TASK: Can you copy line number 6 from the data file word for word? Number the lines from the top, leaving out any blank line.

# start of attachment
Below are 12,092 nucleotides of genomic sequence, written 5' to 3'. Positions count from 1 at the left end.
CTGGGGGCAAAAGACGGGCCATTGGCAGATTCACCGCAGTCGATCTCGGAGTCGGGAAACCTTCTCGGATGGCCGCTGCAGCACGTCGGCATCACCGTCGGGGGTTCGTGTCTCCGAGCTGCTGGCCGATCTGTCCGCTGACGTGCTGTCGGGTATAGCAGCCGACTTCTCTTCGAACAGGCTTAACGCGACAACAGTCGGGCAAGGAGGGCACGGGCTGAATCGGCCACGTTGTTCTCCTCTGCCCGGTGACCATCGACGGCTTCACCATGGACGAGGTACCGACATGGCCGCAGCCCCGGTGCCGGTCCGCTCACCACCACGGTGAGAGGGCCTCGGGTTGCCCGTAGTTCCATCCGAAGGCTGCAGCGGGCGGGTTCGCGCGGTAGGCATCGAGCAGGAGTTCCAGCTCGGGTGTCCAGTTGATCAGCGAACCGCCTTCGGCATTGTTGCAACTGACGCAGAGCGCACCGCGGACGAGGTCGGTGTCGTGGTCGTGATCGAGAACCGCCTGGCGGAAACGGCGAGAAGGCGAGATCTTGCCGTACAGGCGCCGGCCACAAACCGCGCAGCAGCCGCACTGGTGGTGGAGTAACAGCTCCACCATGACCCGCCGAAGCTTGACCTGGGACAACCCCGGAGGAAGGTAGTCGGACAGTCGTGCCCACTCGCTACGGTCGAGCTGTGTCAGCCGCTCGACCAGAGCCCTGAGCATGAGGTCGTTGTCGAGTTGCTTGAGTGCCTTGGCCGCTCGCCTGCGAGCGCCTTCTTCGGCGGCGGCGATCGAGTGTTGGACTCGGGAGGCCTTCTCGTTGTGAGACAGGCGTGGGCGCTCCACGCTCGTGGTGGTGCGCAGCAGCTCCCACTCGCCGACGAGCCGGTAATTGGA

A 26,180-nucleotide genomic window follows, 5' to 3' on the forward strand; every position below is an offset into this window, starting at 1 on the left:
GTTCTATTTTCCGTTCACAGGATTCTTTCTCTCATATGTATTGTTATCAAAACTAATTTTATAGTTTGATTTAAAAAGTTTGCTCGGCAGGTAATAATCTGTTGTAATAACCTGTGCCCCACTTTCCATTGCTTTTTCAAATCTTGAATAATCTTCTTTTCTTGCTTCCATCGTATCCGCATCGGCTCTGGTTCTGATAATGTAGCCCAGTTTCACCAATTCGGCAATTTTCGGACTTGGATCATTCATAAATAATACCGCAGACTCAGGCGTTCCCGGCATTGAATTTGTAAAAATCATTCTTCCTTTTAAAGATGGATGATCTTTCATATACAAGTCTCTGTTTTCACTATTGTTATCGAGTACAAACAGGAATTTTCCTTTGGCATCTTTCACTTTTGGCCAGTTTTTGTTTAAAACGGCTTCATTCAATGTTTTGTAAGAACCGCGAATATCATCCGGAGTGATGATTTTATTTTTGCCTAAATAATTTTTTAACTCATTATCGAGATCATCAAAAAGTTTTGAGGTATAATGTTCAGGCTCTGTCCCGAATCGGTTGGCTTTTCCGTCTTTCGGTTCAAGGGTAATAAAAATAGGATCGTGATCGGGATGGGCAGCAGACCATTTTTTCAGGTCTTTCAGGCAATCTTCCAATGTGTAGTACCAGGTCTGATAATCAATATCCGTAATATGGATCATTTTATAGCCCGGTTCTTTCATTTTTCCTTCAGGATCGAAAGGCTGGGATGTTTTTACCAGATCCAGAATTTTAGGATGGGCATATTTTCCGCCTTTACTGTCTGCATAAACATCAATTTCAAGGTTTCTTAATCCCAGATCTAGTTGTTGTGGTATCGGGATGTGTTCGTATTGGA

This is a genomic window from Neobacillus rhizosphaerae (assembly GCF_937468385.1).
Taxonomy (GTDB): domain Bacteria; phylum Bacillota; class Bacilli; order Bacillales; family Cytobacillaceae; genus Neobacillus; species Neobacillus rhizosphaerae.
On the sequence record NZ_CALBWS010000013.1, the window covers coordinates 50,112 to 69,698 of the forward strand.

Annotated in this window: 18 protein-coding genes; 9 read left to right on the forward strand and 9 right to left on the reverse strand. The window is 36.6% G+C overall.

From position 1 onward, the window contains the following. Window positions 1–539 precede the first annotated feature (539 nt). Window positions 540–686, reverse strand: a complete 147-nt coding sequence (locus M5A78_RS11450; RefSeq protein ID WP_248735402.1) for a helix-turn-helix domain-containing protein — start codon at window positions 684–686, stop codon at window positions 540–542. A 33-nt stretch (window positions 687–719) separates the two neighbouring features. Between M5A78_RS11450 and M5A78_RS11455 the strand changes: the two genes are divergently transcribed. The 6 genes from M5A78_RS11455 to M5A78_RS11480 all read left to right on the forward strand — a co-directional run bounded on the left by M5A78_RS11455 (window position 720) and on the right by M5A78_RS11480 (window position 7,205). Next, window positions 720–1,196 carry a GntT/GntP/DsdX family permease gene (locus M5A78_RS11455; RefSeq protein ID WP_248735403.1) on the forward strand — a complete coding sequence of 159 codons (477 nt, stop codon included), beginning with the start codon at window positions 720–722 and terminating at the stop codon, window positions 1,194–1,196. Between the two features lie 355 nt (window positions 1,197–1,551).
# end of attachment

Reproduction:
Taxonomy (GTDB): domain Bacteria; phylum Bacillota; class Bacilli; order Bacillales; family Cytobacillaceae; genus Neobacillus; species Neobacillus rhizosphaerae.